Whether you’re starting a new website, or you’re thinking of moving your existing website, or you just got an email from an auction site that the perfect domain is available for only $10,000 … you might be wondering whether buying that fancy new domain is worth the investment, and how it’ll impact your SEO.

After all, your domain means a lot: it’s the address for your business, and you want it to be something recognizable, memorable and easy to type — something that if you share it at a networking event, on a phone call or podcast interview, people would be able to remember and track down later.

And aside from that direct traffic, you also want your website to show up in search results … so how can you set yourself up for success with your domain?

How much does your domain matter to Google?

There are a few things that Google cares about regarding your domain, specifically: how long it’s existed and how many other websites are linking to it.

These are two of the key factors in Domain Authority, which is basically like Google’s way of gauging your reputation. If you have great content, relevant links from other thought leaders in your industry, and you’ve been around for a while, that matters waaaay more to Google than the words in your domain. (After all, anybody can buy a great domain, but building a great reputation takes time & effort.)

That being said, there are some things to consider when it comes to choose a domain:

3 SEO considerations when choosing your domain

Should I choose a .com or .co or .net for my SEO?

The letters that come after the dot (com, co, edu, org, net, gov) are called either your domain extension or your Top Level Domain (TLD). For most of us, the TLD of your domain only matters a little bit. Google gives more weight to certain TLDs — .gov, .edu, .mil have more authority out of the box than “open TLDs” (meaning the options that anybody can buy) — but on the whole, the choice of TLD isn’t going to make or break your SEO.

There’s minimal evidence than a .com may outrank a .co or .io or .so, but the real reason that you may want to lean into a more traditional dot-com domain is for user experience. How many times have you heard somebody explain that their site is .net but your fingers still type .com? Even though Google sees them mostly the same, your users might have an easier time with .com.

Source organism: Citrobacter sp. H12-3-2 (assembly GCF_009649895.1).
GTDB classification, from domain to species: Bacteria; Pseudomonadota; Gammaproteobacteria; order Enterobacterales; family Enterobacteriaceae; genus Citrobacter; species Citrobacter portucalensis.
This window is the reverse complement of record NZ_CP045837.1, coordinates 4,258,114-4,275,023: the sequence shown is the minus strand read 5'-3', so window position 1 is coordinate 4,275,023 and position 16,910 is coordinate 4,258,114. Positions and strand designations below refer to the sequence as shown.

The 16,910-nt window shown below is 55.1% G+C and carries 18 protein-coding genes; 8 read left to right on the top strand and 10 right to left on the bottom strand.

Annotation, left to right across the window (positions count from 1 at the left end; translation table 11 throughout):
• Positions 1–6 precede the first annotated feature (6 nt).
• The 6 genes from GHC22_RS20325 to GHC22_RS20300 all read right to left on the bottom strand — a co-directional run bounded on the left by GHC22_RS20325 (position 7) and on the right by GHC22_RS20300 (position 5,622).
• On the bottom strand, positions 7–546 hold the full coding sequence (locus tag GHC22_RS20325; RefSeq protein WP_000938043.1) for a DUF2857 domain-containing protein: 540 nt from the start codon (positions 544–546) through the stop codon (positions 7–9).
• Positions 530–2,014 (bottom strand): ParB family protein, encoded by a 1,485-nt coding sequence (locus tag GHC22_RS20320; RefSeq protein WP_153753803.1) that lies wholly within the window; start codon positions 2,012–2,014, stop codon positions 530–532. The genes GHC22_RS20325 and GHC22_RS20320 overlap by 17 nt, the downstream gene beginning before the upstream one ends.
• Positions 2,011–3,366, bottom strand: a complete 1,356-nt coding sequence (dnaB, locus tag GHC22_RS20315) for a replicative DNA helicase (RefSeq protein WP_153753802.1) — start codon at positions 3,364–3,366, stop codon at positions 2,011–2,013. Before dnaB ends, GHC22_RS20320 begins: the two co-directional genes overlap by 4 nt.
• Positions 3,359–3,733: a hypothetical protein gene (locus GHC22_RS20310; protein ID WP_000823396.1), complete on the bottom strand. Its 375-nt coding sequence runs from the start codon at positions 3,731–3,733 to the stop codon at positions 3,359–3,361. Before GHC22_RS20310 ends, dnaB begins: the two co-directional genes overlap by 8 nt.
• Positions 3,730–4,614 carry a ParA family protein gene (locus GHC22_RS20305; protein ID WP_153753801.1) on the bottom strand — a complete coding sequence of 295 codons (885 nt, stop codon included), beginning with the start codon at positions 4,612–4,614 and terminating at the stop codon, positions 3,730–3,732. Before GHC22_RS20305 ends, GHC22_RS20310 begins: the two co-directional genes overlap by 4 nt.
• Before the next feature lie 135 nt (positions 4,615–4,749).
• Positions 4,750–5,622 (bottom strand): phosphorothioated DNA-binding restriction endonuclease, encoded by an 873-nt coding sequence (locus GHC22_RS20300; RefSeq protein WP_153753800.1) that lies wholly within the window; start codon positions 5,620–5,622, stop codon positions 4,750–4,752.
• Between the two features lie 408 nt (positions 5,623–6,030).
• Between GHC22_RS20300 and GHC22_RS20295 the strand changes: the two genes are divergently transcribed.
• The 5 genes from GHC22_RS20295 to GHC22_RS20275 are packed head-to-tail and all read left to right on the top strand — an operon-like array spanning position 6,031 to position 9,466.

What about a country-specific TLD if I want to be found in local search?

If you’re running a local business and/or want to be found only by people in your country, and you have no plans to extend outside of that space on this domain, then by all means, grab the geographic TLD (like .co.uk for the United Kingdom or .ca for Canada or .in for India).

If you have more than one brand, you can also mix-and-match TLDs to target the right audience. My friend Avery Swartz started the Toronto-based in-person marketing training company Camp Tech and grabbed the domain camptech.ca but her personal brand for her speaking engagements and book sales live at averyswartz.com, since that can reach an international audience.

Should I include a keyword in my domain?

It used to be that Google would also give you some unofficial bonus points for having a keyword in your domain, but that’s less important now than it used to be (in 2012 Google launched an “Exact Match Domain” filter to prevent this) … so if you’re on the fence between using yourname.com or something convoluted like interior-designer-dallas-fort-worth.com, stick with your name. In the long run, the actual words in your domain matter less to your domain authority than its history & backlinks.

Extra domains don’t help with your SEO

Could I buy extra domains and point them to my site?

I mean, you can, if it makes your life easier. But it won’t help your SEO it all.

As far as Google is concerned, every website has ONE domain, and no more. Any additional domains or sub-domains basically count as brand new websites.

So bad news for all you folks who have “blog.yourwebsite.com” —> you’ve basically created a second website and are now competing against yourself in Google.

(So for all you Shopify folks who are building your blogs on a WordPress subdomain? Just move it over to Shopify, simplify your life!)

So how can you make good use of multiple URLs? Vanity domains

If you have a domain you truly love — it’s easy to share & spell & remember — use it as a vanity domain. (Yes, just like a vanity license plate for your car. I’m looking at you, ANUSTART.)

You can buy whatever domains you like, and then set them up as 301 redirects to any page you want on your primary website. So when I’m promoting SEOctober, I can tell people to visit SEOctober.com, which then automatically forwards them to loveatfirstsearch.com/seoctober. That way Google still knows that SEOctober belongs to me and it’s much easier to remember than the full link.

And in Google Analytics, this redirect just counts like direct traffic into your site. Much easier to track, set-up and manage than having multiple landing pages & websites. (Fun fact: This can also work as a great prank, when you buy your friend’s name as a domain and re-direct it to something ridiculous … like those two weeks when ErikaTebbens.com redirected to the 1996 Republican Dole-Kemp campaign website … I have no idea who would do such a weird thing …)